In every case, I excitedly presented the dish to the guests—fun, food-loving people with widely ranging tastes—only to receive comments along the lines of: “What’s so special about this?”  No one hated anything (well, okay, one person hate the cherry crisp), but no one thought the recipes were anything special, anything worth talking about, anything worth any amount of enthusiasm.  “It just tastes like popcorn.”  “I can’t taste any of that stuff.”

Upon seeing my startled reaction to their nonplussedness, my friends back-tracked and praised: “Oh, don’t worry, I like it, but. . .”, “It’s not that there’s anything wrong, but. . .”.

I can only wonder: am I over-hyping my results?  Have I become some kind of culinary girl who cried wolf?  I can’t deny that I’m given to flights of hyperbole in my everyday life, but I never thought I was self-aggrandizing about my cooking.  I genuinely believe that these recipes are delicious and distinctive-tasting, and was excited to share them with other people.

Even worse than making a recipe and having it turn out terribly is making a dish and loving it, but having no one else agree.  It makes one wonder if one is flawed in some intrinsic but inexplicable way.  What’s wrong with me that I love this when no one else does?  What am I missing?  What do I not understand?

I know that I am not A Great Chef—I’m a competent cook who’s been lucky enough to have access to what I think are wonderful ingredients, ingredients that I think combine into meals worthy of enthusiasm.  But are the ingredients really as delicious as I think they are?  Do I produce food that is merely passable and not worthy of additional comment? 

It’s a trying situation, and one that I don’t know how to resolve.

Published in: on February 25, 2008 at 11:57 am  Comments (1)  

Maybe I Should Have Waited till February

What’s that? You’re telling me that it’s 15 degrees and snowing?

Shut up! I can still make ice cream if I want to!

You might have noticed that I have this obsession. I don’t think a week has gone by in over a year when I didn’t make some kind of frozen dessert. Sorbet, ice cream, semifreddo; I’ve made them all. And I just haven’t stopped. In fact, I have so many ideas that I can’t believe that I’ll ever stop, simply because then the ideas would weigh on my mind.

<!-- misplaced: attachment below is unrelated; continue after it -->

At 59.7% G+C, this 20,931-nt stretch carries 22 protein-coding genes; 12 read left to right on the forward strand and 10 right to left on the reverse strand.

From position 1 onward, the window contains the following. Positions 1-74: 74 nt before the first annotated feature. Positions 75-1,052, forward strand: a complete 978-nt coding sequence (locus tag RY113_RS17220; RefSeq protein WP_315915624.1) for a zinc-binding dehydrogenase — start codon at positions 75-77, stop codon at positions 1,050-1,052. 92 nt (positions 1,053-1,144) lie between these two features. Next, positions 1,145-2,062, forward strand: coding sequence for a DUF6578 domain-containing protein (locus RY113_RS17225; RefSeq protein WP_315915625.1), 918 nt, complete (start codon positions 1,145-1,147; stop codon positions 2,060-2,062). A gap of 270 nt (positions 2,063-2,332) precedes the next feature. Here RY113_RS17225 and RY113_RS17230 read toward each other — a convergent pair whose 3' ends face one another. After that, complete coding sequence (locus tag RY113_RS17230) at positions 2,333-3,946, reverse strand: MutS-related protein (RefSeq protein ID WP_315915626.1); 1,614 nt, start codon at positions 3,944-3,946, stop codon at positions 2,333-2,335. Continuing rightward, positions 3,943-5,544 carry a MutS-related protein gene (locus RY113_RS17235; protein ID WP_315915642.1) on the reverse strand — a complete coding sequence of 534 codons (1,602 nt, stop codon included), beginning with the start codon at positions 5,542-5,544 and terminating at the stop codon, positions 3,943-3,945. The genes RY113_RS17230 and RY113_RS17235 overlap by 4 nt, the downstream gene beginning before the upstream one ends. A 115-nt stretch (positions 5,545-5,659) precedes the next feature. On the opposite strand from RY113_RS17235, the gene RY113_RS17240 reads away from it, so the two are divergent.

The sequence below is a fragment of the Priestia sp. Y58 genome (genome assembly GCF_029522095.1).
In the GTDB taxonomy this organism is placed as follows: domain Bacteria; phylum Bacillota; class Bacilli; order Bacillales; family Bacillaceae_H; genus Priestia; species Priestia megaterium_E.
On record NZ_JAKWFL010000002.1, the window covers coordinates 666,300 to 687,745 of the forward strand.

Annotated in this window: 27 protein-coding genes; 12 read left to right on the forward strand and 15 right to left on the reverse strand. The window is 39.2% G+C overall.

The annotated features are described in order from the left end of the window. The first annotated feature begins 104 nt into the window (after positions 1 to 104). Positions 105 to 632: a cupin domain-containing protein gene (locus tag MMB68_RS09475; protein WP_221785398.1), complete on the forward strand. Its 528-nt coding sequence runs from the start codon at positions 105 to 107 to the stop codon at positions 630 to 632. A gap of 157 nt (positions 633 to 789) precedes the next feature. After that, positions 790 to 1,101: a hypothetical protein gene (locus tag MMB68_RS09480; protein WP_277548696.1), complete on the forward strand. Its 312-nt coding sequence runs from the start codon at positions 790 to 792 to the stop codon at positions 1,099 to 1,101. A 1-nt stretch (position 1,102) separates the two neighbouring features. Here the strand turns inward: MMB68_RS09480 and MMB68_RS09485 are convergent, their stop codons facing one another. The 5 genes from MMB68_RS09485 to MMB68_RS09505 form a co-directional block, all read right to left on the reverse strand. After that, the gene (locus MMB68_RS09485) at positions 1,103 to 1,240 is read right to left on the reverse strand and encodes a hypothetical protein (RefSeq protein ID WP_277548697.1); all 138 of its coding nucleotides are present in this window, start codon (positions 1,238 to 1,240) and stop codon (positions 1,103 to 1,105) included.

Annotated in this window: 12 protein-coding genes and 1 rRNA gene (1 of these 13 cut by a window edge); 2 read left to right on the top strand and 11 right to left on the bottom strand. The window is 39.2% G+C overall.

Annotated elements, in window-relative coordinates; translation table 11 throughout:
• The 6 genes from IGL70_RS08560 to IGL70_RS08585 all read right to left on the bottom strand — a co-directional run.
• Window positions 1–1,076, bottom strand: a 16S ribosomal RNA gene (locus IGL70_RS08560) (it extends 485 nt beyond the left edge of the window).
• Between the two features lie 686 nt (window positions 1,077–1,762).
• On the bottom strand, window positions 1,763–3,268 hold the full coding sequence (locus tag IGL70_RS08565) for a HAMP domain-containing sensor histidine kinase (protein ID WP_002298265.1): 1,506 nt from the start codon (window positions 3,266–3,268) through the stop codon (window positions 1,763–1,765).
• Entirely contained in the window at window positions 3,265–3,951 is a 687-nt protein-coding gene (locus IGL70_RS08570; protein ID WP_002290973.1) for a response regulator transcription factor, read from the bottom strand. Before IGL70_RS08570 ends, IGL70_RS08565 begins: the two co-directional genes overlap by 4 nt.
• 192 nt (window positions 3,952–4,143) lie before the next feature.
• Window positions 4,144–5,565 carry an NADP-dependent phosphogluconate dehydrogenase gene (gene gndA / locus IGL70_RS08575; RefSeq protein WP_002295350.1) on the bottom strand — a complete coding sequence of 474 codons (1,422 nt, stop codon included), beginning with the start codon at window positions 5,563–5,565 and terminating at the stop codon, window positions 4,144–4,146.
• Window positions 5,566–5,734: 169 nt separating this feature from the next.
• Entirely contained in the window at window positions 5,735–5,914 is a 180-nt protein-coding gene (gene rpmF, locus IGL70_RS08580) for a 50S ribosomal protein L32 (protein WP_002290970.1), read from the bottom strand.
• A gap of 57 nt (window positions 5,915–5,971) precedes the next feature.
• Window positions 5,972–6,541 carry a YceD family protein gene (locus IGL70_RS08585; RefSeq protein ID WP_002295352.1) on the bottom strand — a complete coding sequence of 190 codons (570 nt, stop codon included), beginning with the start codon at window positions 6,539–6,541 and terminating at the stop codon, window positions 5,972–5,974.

Tonight we made blood orange sherbet. (I don’t really care for the word ‘sherbet’, but what we made was definitely in between ice cream and sorbet, thus: sherbet). I’ve been waiting for blood oranges to hit the stores since November, when I saw the Bon Appetit magazine recipe for cranberry-blood orange-ginger relish. The first glimpse of them was last Sunday, when I fell upon the display and carried four enormous specimens back to my lair.

<cough>

Kitchen.

But anyway. I hadn’t planned to use them in a frozen dessert, but the relish recipe only called for one blood orange, and as delicious as it was, I didn’t want to make it four times over. Instead, in an impromptu cupboard raid, I made them into sherbet.

I stripped the zest from all three remaining oranges, then supremed each one. I put the zest and juice from all three, and the flesh from two into my food processor and blended them into a puree, along with a can of light coconut milk. (Impromptu=lack of dairy products in the fridge). I sweetened it just a tiny bit–these blood oranges were sweeter than any others I’ve ever had–added the flesh of the last orange, chopped up into small squares, and then poured the mixture into a tupperware container. I chilled it for, as it turns out, 48 hours (Monday night was busier than expected), and then froze it my indefatigable ice cream maker.

It was, as expected, pretty divine. Every year I forget that blood oranges taste different than regular oranges, and every year I’m surprised by their mellow sweetness. The churned consistency of the sherbet was light, completely lacking in ice crystals, and actually fluffy. I can think of no good comparisons to other textures–one might say that it was almost like substantial, solid cotton candy. It was also, to continue the cotton candy comparison, bright pink. (Unlike cotton candy, however, it was not tooth-achingly sweet and flavorless).

The blood orange flavor was also astonishingly bright and pure, even though there was a can–nearly two cups–of coconut milk involved. There was no coconut flavor to speak of, but I’m sure it contributed to the texture. Unlike many ice creams that I make, I have no desire to eat the remainder with a sauce or a mix in: I want to experience this flavor and this texture over again, just as it is.

There are four more servings in the freezer, and I can’t wait to eat them. It’s supposed to be 7 degrees tomorrow? Shhhh.

Published in: on January 16, 2008 at 8:34 am  Leave a Comment